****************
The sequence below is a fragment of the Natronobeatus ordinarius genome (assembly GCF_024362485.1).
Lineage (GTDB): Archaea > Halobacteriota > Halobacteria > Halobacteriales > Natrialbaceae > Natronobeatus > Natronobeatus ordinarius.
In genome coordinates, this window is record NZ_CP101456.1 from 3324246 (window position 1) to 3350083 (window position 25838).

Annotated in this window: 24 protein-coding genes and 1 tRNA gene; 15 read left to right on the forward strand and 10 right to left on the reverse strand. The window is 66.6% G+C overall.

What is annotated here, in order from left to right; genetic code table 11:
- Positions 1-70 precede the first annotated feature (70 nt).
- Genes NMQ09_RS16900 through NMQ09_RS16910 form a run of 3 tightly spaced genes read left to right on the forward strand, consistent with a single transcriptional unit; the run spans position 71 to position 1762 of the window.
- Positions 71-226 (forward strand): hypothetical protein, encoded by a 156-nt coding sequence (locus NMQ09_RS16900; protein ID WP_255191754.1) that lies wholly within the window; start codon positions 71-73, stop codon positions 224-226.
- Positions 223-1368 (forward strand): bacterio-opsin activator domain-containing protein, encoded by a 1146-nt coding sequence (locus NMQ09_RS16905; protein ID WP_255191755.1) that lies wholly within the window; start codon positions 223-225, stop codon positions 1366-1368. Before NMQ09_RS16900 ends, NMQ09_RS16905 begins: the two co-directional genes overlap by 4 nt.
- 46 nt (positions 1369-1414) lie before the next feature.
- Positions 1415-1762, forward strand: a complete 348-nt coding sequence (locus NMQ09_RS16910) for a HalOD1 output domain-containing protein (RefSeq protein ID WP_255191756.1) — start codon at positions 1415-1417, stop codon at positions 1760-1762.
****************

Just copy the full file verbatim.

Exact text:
The sequence below is a fragment of the Natronobeatus ordinarius genome (assembly GCF_024362485.1).
Lineage (GTDB): Archaea > Halobacteriota > Halobacteria > Halobacteriales > Natrialbaceae > Natronobeatus > Natronobeatus ordinarius.
In genome coordinates, this window is record NZ_CP101456.1 from 3324246 (window position 1) to 3350083 (window position 25838).

Annotated in this window: 24 protein-coding genes and 1 tRNA gene; 15 read left to right on the forward strand and 10 right to left on the reverse strand. The window is 66.6% G+C overall.

What is annotated here, in order from left to right; genetic code table 11:
- Positions 1-70 precede the first annotated feature (70 nt).
- Genes NMQ09_RS16900 through NMQ09_RS16910 form a run of 3 tightly spaced genes read left to right on the forward strand, consistent with a single transcriptional unit; the run spans position 71 to position 1762 of the window.
- Positions 71-226 (forward strand): hypothetical protein, encoded by a 156-nt coding sequence (locus NMQ09_RS16900; protein ID WP_255191754.1) that lies wholly within the window; start codon positions 71-73, stop codon positions 224-226.
- Positions 223-1368 (forward strand): bacterio-opsin activator domain-containing protein, encoded by a 1146-nt coding sequence (locus NMQ09_RS16905; protein ID WP_255191755.1) that lies wholly within the window; start codon positions 223-225, stop codon positions 1366-1368. Before NMQ09_RS16900 ends, NMQ09_RS16905 begins: the two co-directional genes overlap by 4 nt.
- 46 nt (positions 1369-1414) lie before the next feature.
- Positions 1415-1762, forward strand: a complete 348-nt coding sequence (locus NMQ09_RS16910) for a HalOD1 output domain-containing protein (RefSeq protein ID WP_255191756.1) — start codon at positions 1415-1417, stop codon at positions 1760-1762.